Supporting Health Promotion and Prevention
It is nice to be here in Indianapolis, a community that has been fluoridated since 1951, and in Indiana, which is fifth in the country in the percentage of people on public water supplies that are fluoridated – 96 percent of the public water supplies here in Indiana are fluoridated.
When I think of prevention, I’m reminded that Redd Foxx used to say, “The last thing I would want to do in my life is to be lying in the hospital bed dying of nothing.” If we can prevent premature death, disease, and disability, using all of the preventive measures that we know we have, we could make quite a great impact.
During my presidential year, we started working on a sense-of-the-Congress resolution. In developing that resolution, the Executive Board went from a foggy idea of what we wanted in a national health program to articulating community-based
prevention. Since that time, APHA has built on that as have many of the federal agencies. Community-based prevention is where we are most effective as public health workers – whether we are dealing with policy or prevention.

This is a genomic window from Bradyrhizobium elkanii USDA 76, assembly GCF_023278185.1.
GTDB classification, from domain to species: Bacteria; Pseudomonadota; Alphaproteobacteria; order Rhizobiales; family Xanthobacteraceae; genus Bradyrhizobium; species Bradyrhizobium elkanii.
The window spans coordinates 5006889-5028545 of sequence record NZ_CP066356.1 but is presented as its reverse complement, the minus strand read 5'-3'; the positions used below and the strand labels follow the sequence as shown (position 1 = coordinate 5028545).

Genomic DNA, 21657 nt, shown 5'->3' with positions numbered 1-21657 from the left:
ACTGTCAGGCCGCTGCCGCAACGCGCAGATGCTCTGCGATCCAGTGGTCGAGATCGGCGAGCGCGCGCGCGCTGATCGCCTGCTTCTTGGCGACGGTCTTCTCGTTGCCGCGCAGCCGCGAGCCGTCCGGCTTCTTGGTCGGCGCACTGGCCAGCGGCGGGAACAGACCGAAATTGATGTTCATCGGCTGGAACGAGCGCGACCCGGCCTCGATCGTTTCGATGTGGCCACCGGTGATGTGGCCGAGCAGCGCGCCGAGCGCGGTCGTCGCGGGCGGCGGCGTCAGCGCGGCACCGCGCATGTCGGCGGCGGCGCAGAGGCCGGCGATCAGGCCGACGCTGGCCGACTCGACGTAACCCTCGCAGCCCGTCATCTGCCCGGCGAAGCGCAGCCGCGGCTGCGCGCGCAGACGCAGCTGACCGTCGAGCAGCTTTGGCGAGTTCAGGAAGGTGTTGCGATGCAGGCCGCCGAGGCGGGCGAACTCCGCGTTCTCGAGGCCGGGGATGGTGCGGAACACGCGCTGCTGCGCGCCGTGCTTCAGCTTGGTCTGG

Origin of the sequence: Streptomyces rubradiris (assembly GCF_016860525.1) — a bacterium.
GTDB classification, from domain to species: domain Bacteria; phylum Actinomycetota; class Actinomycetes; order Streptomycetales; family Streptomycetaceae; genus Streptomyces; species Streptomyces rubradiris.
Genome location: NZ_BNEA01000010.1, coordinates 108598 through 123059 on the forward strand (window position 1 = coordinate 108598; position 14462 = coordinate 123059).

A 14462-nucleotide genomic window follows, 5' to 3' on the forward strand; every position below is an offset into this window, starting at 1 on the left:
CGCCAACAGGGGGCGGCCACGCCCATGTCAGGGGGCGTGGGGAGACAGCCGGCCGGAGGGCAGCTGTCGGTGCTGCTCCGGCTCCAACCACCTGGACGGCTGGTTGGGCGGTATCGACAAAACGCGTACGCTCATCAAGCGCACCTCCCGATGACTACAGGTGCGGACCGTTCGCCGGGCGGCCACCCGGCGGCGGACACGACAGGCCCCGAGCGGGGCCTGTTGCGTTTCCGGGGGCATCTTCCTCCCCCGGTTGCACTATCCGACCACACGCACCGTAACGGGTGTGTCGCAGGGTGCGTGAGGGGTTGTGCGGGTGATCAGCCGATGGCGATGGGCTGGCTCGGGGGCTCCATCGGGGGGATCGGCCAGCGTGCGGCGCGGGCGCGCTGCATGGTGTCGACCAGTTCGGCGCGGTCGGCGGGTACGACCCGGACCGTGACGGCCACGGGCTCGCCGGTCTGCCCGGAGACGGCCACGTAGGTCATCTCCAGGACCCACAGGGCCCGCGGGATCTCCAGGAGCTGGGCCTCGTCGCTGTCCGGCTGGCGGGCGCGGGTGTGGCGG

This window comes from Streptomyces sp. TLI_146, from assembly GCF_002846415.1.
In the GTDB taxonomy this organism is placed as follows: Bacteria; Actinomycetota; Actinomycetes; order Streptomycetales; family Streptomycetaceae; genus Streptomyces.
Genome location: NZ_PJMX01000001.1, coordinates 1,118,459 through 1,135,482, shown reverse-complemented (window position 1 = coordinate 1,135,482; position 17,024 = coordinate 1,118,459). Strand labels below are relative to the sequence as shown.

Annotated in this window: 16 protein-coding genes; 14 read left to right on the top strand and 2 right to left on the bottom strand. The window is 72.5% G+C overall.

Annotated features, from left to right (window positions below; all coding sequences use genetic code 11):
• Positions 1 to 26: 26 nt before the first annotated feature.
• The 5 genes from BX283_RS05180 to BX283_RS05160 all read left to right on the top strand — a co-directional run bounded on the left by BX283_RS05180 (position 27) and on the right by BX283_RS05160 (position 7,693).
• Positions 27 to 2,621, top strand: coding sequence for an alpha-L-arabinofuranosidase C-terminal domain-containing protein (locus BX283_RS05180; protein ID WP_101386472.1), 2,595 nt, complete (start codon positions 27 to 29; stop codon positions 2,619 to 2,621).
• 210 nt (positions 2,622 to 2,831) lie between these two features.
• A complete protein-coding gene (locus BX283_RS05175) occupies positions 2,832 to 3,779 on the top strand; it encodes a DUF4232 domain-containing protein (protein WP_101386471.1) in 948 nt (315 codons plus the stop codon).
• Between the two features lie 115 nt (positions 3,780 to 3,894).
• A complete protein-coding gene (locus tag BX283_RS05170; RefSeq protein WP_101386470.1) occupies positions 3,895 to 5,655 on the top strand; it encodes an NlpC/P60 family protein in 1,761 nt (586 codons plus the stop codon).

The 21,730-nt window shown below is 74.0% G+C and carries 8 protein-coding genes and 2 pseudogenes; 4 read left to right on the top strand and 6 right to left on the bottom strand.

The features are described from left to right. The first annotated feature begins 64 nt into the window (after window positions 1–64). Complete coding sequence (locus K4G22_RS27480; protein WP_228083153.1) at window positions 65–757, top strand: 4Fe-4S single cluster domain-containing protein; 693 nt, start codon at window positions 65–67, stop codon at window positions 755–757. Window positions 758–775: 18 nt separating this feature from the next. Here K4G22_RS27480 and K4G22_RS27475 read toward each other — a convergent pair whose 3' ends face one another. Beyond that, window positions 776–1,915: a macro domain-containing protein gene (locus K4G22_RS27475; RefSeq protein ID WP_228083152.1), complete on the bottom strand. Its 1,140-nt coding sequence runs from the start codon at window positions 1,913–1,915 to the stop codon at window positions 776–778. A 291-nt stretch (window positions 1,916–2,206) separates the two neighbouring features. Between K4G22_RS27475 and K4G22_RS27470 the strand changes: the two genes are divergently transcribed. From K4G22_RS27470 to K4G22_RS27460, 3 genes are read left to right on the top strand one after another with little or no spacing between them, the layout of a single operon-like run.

It is very bothersome to me that we spend more money than any other country and we do not have a national prevention program. We do not have a national health education program in all our schools for children from kindergarten to the 12th grade. Our kids are not able to make healthy choices. In 1979, Dr. Julius Richmond, then Surgeon General, promulgated the Healthy People document for the 1990 national health objectives. Before that, we had a meeting at the Institute of Medicine with Dr. Michael McGinnis and Dr. Richmond to try and shake out these concepts. APHA was deeply involved in the beginning and, during my presidential year, the Annual Meeting theme was The Year 2000 National Prevention Objectives for the Nation. We have to make prevention a national priority again.
We are in Indiana, so I will quote Vice-President Dan Quayle, who is from Indiana: “If we don’t succeed, we will fail.” We, as an association, must provide leadership so that the 25 percent of our population, who are children, are really 100 percent of the future.